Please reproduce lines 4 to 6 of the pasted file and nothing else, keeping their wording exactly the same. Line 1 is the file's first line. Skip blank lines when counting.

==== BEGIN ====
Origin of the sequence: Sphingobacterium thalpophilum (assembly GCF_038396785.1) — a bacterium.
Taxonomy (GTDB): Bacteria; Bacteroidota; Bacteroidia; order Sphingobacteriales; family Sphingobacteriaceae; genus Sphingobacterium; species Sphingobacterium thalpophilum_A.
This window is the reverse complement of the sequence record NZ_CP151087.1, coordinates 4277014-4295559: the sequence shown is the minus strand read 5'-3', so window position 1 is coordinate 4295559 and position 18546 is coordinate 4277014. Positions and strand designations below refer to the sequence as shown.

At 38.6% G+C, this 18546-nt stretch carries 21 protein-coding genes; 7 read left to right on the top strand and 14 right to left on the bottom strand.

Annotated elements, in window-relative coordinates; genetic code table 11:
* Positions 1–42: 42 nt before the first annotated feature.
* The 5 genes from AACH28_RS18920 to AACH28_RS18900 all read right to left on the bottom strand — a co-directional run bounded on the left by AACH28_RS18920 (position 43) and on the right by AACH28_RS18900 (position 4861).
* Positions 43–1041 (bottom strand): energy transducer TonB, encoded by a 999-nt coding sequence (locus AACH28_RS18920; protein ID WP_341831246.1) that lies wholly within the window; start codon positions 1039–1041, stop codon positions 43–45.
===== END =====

At 38.6% G+C, this 18546-nt stretch carries 21 protein-coding genes; 7 read left to right on the top strand and 14 right to left on the bottom strand.

Annotated elements, in window-relative coordinates; genetic code table 11:
* Positions 1–42: 42 nt before the first annotated feature.